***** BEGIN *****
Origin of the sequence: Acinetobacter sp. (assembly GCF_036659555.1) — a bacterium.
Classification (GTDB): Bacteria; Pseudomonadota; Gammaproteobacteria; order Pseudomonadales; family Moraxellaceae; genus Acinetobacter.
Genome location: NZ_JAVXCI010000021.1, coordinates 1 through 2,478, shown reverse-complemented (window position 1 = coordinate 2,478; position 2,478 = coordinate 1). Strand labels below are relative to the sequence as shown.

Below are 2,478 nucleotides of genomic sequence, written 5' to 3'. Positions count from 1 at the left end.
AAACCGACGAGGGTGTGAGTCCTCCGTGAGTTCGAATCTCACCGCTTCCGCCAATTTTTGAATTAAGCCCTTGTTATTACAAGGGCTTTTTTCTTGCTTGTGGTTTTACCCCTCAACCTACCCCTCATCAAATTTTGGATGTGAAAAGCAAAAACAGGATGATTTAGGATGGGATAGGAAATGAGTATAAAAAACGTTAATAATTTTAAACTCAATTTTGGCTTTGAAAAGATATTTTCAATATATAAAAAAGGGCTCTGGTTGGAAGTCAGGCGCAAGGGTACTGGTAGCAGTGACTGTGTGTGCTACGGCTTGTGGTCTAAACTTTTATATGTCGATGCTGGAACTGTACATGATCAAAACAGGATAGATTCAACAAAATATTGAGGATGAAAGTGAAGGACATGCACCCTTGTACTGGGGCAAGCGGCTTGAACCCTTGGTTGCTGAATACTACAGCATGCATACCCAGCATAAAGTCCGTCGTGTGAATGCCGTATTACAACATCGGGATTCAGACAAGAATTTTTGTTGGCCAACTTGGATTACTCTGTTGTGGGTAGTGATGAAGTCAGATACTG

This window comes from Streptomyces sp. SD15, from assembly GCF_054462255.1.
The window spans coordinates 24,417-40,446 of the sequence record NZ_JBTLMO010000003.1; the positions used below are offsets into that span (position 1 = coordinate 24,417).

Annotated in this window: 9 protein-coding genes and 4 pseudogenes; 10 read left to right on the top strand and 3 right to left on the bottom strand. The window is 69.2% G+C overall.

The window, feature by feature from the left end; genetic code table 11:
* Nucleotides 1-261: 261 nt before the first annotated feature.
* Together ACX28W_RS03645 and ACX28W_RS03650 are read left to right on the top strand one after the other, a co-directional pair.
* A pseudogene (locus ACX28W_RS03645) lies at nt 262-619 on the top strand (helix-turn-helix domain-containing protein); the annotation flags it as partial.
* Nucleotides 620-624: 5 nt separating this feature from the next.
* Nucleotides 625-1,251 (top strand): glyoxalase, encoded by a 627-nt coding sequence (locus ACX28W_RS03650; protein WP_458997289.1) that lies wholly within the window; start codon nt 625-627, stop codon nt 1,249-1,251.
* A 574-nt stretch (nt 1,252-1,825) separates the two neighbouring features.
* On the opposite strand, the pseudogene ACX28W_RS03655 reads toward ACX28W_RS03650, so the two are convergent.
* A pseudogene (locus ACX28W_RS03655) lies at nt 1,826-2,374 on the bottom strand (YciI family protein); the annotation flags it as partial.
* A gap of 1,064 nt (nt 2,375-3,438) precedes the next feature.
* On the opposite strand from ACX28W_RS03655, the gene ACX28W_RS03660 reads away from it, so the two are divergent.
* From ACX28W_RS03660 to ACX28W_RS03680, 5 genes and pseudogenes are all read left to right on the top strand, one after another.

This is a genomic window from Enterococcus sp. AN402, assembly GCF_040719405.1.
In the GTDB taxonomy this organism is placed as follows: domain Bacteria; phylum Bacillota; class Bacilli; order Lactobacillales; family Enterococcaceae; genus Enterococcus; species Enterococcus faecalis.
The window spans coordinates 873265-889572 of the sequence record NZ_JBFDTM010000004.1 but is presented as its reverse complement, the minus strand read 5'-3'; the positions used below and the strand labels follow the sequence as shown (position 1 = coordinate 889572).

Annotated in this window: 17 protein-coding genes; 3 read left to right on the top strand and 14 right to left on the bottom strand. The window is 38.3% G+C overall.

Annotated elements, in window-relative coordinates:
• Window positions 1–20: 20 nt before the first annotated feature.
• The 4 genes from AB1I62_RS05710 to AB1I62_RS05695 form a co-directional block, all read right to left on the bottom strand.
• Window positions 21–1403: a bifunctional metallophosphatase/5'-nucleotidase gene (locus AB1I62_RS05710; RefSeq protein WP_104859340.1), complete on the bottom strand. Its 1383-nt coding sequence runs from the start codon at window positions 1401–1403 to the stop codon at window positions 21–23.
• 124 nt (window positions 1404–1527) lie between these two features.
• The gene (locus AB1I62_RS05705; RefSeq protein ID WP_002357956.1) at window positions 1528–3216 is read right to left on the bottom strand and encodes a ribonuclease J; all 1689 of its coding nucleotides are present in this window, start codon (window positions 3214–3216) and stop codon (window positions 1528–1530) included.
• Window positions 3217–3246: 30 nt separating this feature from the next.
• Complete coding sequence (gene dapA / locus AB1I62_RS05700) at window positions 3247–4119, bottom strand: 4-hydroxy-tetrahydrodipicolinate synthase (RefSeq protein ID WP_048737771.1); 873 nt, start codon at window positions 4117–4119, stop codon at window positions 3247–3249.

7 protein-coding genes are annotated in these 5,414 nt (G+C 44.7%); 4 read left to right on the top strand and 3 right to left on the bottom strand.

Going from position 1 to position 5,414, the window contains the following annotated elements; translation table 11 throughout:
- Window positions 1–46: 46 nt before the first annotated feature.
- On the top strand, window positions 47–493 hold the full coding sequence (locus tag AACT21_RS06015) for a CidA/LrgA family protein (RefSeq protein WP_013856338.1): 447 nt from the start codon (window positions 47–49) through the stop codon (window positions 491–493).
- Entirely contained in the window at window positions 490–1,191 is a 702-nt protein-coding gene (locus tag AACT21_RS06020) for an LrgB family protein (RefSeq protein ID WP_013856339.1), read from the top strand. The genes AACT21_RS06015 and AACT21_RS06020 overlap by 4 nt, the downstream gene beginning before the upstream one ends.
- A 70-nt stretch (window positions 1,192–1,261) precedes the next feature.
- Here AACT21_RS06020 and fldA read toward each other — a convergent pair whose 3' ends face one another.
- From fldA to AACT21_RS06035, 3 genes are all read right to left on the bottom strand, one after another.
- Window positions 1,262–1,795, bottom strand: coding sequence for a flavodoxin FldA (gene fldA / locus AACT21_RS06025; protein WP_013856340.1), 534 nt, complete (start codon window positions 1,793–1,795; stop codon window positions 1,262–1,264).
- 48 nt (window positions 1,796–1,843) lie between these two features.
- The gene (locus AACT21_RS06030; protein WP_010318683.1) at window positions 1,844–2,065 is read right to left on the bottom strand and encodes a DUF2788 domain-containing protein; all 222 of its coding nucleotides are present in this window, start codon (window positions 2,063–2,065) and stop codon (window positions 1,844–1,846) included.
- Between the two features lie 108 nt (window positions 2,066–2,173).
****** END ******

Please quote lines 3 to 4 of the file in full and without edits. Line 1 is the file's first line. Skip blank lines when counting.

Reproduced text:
Genome location: NZ_JAVXCI010000021.1, coordinates 1 through 2,478, shown reverse-complemented (window position 1 = coordinate 2,478; position 2,478 = coordinate 1). Strand labels below are relative to the sequence as shown.

Below are 2,478 nucleotides of genomic sequence, written 5' to 3'. Positions count from 1 at the left end.